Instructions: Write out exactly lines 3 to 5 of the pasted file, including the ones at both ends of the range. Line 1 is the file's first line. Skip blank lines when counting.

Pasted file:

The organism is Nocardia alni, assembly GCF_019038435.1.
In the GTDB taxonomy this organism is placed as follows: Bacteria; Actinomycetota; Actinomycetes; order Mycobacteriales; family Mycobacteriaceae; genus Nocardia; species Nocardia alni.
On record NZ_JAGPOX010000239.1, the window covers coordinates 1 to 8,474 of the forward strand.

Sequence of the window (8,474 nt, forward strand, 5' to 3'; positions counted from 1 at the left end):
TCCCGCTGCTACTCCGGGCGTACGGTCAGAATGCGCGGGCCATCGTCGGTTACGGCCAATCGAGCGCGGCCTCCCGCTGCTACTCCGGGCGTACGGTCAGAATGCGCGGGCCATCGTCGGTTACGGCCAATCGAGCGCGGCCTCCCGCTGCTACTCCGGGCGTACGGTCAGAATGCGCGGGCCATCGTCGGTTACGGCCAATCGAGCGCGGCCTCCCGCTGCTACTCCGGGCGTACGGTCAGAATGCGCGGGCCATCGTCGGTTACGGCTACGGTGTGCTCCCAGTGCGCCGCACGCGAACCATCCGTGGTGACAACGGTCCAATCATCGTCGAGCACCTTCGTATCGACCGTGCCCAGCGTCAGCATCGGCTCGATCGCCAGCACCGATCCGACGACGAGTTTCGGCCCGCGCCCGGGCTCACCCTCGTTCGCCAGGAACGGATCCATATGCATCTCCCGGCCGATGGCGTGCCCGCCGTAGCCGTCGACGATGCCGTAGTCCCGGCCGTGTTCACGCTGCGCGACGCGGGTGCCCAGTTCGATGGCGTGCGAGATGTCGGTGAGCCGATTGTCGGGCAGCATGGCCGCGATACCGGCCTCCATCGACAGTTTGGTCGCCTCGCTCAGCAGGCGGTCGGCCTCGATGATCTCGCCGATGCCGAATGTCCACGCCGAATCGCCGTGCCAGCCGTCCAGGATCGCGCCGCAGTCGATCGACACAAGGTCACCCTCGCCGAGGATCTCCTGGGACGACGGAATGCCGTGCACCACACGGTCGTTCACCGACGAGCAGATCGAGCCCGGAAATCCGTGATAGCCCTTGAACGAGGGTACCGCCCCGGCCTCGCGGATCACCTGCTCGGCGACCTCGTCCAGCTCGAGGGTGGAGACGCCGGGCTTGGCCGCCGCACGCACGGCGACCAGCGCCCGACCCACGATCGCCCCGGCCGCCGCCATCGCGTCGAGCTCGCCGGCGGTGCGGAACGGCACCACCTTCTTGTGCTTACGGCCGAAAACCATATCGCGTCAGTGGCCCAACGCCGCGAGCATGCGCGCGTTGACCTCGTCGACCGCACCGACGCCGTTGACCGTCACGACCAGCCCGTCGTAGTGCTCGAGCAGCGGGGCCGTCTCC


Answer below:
On record NZ_JAGPOX010000239.1, the window covers coordinates 1 to 8,474 of the forward strand.

Sequence of the window (8,474 nt, forward strand, 5' to 3'; positions counted from 1 at the left end):
TCCCGCTGCTACTCCGGGCGTACGGTCAGAATGCGCGGGCCATCGTCGGTTACGGCCAATCGAGCGCGGCCTCCCGCTGCTACTCCGGGCGTACGGTCAGAATGCGCGGGCCATCGTCGGTTACGGCCAATCGAGCGCGGCCTCCCGCTGCTACTCCGGGCGTACGGTCAGAATGCGCGGGCCATCGTCGGTTACGGCCAATCGAGCGCGGCCTCCCGCTGCTACTCCGGGCGTACGGTCAGAATGCGCGGGCCATCGTCGGTTACGGCTACGGTGTGCTCCCAGTGCGCCGCACGCGAACCATCCGTGGTGACAACGGTCCAATCATCGTCGAGCACCTTCGTATCGACCGTGCCCAGCGTCAGCATCGGCTCGATCGCCAGCACCGATCCGACGACGAGTTTCGGCCCGCGCCCGGGCTCACCCTCGTTCGCCAGGAACGGATCCATATGCATCTCCCGGCCGATGGCGTGCCCGCCGTAGCCGTCGACGATGCCGTAGTCCCGGCCGTGTTCACGCTGCGCGACGCGGGTGCCCAGTTCGATGGCGTGCGAGATGTCGGTGAGCCGATTGTCGGGCAGCATGGCCGCGATACCGGCCTCCATCGACAGTTTGGTCGCCTCGCTCAGCAGGCGGTCGGCCTCGATGATCTCGCCGATGCCGAATGTCCACGCCGAATCGCCGTGCCAGCCGTCCAGGATCGCGCCGCAGTCGATCGACACAAGGTCACCCTCGCCGAGGATCTCCTGGGACGACGGAATGCCGTGCACCACACGGTCGTTCACCGACGAGCAGATCGAGCCCGGAAATCCGTGATAGCCCTTGAACGAGGGTACCGCCCCGGCCTCGCGGATCACCTGCTCGGCGACCTCGTCCAGCTCGAGGGTGGAGACGCCGGGCTTGGCCGCCGCACGCACGGCGACCAGCGCCCGACCCACGATCGCCCCGGCCGCCGCCATCGCGTCGAGCTCGCCGGCGGTGCGGAACGGCACCACCTTCTTGTGCTTACGGCCGAAAACCATATCGCGTCAGTGGCCCAACGCCGCGAGCATGCGCGCGTTGACCTCGTCGACCGCACCGACGCCGTTGACCGTCACGACCAGCCCGTCGTAGTGCTCGAGCAGCGGGGCCGTCTCC